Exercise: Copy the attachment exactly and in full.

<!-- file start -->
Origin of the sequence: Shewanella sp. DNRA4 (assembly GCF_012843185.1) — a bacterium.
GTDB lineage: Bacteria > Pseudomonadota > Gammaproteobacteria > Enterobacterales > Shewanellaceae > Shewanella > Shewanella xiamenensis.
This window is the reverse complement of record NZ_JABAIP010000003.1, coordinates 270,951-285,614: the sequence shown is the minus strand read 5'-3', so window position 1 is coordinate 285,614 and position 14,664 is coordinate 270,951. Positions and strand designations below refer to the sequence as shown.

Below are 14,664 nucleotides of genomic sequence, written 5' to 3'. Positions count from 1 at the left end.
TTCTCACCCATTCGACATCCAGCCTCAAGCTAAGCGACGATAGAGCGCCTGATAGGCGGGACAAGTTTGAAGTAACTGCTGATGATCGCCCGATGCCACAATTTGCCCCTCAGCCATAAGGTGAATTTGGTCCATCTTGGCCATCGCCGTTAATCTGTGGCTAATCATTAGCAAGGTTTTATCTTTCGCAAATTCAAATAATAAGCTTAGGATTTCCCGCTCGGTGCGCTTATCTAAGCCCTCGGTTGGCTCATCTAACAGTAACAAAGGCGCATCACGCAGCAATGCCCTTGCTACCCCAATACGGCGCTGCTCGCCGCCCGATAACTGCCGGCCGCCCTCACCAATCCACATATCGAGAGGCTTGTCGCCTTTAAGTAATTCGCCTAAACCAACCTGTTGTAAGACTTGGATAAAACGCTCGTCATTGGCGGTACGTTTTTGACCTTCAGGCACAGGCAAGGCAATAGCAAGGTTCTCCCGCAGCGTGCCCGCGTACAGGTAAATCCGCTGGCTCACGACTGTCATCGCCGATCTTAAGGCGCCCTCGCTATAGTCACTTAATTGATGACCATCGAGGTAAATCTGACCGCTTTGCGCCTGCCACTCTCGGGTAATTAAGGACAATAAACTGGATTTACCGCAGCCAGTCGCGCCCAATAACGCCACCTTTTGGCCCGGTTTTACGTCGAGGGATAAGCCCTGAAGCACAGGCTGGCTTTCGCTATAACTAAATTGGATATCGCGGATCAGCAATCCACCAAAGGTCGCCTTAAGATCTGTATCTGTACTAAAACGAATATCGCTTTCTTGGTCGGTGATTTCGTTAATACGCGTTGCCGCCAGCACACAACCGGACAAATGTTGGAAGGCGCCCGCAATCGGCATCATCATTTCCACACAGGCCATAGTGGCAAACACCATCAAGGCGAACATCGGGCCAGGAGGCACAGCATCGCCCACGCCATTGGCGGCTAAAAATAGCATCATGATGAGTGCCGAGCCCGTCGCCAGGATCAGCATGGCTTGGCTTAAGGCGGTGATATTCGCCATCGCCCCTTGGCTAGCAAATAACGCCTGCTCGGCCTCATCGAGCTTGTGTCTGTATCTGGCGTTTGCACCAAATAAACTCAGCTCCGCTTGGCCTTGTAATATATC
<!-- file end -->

Origin of the sequence: Shewanella sp. DNRA4 (assembly GCF_012843185.1) — a bacterium.
GTDB lineage: Bacteria > Pseudomonadota > Gammaproteobacteria > Enterobacterales > Shewanellaceae > Shewanella > Shewanella xiamenensis.
This window is the reverse complement of record NZ_JABAIP010000003.1, coordinates 270,951-285,614: the sequence shown is the minus strand read 5'-3', so window position 1 is coordinate 285,614 and position 14,664 is coordinate 270,951. Positions and strand designations below refer to the sequence as shown.

Below are 14,664 nucleotides of genomic sequence, written 5' to 3'. Positions count from 1 at the left end.
TTCTCACCCATTCGACATCCAGCCTCAAGCTAAGCGACGATAGAGCGCCTGATAGGCGGGACAAGTTTGAAGTAACTGCTGATGATCGCCCGATGCCACAATTTGCCCCTCAGCCATAAGGTGAATTTGGTCCATCTTGGCCATCGCCGTTAATCTGTGGCTAATCATTAGCAAGGTTTTATCTTTCGCAAATTCAAATAATAAGCTTAGGATTTCCCGCTCGGTGCGCTTATCTAAGCCCTCGGTTGGCTCATCTAACAGTAACAAAGGCGCATCACGCAGCAATGCCCTTGCTACCCCAATACGGCGCTGCTCGCCGCCCGATAACTGCCGGCCGCCCTCACCAATCCACATATCGAGAGGCTTGTCGCCTTTAAGTAATTCGCCTAAACCAACCTGTTGTAAGACTTGGATAAAACGCTCGTCATTGGCGGTACGTTTTTGACCTTCAGGCACAGGCAAGGCAATAGCAAGGTTCTCCCGCAGCGTGCCCGCGTACAGGTAAATCCGCTGGCTCACGACTGTCATCGCCGATCTTAAGGCGCCCTCGCTATAGTCACTTAATTGATGACCATCGAGGTAAATCTGACCGCTTTGCGCCTGCCACTCTCGGGTAATTAAGGACAATAAACTGGATTTACCGCAGCCAGTCGCGCCCAATAACGCCACCTTTTGGCCCGGTTTTACGTCGAGGGATAAGCCCTGAAGCACAGGCTGGCTTTCGCTATAACTAAATTGGATATCGCGGATCAGCAATCCACCAAAGGTCGCCTTAAGATCTGTATCTGTACTAAAACGAATATCGCTTTCTTGGTCGGTGATTTCGTTAATACGCGTTGCCGCCAGCACACAACCGGACAAATGTTGGAAGGCGCCCGCAATCGGCATCATCATTTCCACACAGGCCATAGTGGCAAACACCATCAAGGCGAACATCGGGCCAGGAGGCACAGCATCGCCCACGCCATTGGCGGCTAAAAATAGCATCATGATGAGTGCCGAGCCCGTCGCCAGGATCAGCATGGCTTGGCTTAAGGCGGTGATATTCGCCATCGCCCCTTGGCTAGCAAATAACGCCTGCTCGGCCTCATCGAGCTTGTGTCTGTATCTGGCGTTTGCACCAAATAAACTCAGCTCCGCTTGGCCTTGTAATATATC